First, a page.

As amazing as our experience has been traveling through Europe this summer, the things I miss about Canada are compounding. I have certainly gained a new appreciation for my home country, one that goes beyond our ability to endure any temperature with a smile. After spending the past few months navigating through more than 2 dozens cities on the Eastern side of the Atlantic Ocean, I am no longer going to take for granted many of the perks of living in Canada. Though there are a few things I wish we’d improve.
Here are the 10 things I miss about Canada
I’m aware of the borderline exorbitant fees that Visa and Master Card charge merchants to use their service, and I sympathize, but a cashless society is a glorious thing (perhaps Bitcoin will usher in a new era). While in Europe, I have been surprised by the number of merchants that don’t accept cash. Some cities are great; I don’t recall needing to use cash once in Madrid, but others, notably Berlin, lag far behind. Berlin may one day become the most glamorous city in the world, but I’ll never think so until I can travel through the city without a wallet and a pocket full of change. In Canada, when I encounter a business that won’t accept credit card, I cancel my purchase and leave.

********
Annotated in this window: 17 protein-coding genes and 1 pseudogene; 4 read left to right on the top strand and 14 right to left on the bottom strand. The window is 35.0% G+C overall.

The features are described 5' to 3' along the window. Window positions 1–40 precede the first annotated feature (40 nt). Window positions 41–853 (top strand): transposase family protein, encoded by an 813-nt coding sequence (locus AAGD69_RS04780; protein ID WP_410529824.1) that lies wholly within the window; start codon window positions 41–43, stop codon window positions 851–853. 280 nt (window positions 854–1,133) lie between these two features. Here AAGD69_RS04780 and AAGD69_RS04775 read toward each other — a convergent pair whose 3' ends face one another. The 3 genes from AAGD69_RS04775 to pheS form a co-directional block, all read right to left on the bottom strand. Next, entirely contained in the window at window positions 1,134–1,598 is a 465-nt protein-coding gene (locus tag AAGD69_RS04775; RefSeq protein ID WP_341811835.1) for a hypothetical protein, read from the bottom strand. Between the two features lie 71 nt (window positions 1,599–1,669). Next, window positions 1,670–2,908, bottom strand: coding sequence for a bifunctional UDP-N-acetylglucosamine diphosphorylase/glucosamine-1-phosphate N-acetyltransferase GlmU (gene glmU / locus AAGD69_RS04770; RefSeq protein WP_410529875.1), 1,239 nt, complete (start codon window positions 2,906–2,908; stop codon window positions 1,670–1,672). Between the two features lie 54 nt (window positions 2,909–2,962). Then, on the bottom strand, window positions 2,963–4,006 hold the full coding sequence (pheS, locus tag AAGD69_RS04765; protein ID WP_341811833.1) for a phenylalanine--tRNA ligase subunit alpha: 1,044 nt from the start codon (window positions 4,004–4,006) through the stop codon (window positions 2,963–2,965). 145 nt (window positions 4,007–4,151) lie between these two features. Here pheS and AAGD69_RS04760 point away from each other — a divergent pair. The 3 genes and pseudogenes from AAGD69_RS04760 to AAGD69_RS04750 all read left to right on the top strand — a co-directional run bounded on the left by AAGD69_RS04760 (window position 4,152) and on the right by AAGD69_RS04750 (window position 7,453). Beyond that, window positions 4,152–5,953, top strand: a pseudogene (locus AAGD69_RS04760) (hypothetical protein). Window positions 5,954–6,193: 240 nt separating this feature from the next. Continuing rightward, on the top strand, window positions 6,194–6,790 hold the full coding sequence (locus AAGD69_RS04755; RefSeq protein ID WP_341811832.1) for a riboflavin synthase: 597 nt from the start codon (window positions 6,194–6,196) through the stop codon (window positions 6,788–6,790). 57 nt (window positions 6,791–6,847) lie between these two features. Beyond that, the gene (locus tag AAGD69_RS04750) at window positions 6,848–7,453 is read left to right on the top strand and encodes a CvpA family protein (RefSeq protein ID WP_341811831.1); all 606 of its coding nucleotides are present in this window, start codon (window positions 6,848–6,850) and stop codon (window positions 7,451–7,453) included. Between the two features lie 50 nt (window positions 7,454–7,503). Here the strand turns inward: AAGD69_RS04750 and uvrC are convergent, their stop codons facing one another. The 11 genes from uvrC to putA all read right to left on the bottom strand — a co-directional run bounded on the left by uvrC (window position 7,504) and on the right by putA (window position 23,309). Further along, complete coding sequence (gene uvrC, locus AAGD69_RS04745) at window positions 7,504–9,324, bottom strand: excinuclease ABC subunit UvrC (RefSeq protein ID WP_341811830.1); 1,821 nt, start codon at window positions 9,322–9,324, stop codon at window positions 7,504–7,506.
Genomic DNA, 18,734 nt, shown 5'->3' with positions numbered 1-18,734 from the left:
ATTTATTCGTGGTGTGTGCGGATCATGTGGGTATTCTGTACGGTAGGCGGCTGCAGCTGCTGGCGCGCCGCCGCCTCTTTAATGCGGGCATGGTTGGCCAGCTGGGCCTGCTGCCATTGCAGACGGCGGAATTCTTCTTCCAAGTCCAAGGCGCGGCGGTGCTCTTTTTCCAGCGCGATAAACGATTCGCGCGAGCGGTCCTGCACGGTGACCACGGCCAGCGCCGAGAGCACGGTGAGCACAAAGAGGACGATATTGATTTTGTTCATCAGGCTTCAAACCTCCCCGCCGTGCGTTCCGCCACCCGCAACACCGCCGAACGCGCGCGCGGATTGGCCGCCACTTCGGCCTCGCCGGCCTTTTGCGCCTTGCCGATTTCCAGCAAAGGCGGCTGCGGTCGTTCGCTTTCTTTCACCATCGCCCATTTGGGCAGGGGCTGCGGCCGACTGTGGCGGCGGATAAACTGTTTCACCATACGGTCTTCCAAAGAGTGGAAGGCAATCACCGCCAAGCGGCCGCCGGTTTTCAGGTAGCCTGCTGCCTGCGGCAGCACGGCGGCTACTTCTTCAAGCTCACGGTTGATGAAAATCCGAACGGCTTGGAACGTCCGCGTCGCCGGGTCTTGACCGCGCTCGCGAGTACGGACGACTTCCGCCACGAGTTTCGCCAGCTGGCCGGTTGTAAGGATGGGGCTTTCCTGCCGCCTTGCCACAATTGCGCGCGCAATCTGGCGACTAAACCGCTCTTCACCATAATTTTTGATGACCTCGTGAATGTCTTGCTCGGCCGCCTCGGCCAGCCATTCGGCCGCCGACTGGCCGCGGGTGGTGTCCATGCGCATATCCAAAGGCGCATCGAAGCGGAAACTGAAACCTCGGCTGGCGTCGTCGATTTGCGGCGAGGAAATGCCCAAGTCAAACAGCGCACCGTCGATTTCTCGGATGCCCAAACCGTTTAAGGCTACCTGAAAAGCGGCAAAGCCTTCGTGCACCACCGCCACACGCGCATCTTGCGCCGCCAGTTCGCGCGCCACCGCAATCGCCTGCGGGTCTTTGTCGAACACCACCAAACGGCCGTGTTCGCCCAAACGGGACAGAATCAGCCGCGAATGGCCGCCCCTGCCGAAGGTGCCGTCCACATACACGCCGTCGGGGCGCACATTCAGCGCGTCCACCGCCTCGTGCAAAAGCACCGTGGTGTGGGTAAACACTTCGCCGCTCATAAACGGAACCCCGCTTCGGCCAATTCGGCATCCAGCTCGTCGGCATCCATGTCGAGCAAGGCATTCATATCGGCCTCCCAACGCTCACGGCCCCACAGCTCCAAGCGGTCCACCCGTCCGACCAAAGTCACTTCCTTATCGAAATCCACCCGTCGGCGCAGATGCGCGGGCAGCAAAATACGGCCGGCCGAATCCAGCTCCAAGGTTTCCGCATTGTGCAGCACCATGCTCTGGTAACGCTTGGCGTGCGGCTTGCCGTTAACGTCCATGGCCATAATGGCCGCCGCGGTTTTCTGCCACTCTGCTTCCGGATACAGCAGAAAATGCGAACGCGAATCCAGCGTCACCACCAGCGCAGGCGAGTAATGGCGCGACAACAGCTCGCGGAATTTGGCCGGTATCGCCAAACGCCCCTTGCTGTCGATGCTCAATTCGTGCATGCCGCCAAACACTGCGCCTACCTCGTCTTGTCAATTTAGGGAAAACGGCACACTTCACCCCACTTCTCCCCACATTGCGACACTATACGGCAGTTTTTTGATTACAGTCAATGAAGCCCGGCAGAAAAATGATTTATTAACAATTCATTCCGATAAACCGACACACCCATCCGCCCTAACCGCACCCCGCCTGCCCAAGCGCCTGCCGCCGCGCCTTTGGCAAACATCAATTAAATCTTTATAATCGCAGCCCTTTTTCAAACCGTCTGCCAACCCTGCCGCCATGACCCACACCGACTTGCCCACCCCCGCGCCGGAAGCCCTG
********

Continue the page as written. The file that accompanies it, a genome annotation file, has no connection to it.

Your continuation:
Some companies in North America are better at customer service than others, but it’s a major point of discussion in business board rooms. In the past few years, I can’t recall a time when a bad customer experience I had in Canada was not resolved quickly and satisfactorily. In Europe, it seems every time I try to contact a customer service department, I enter a Kafkaesque rabbit hole, wondering where things went wrong.
When I was growing up, I had always heard that goods were cheaper in the US than in Canada, but the current value of the Canadian dollar has reversed that. In Europe, we pay 25 to 75% more for everything. Our monthly grocery bill is up 50%, even as we eat out more often than we do in Canada. Some goods are cheaper in Europe, but for the most part, what costs a dollar in Canada, costs a Euro in Europe. Since 1 € costs $1.50 CAN, we are losing out big time.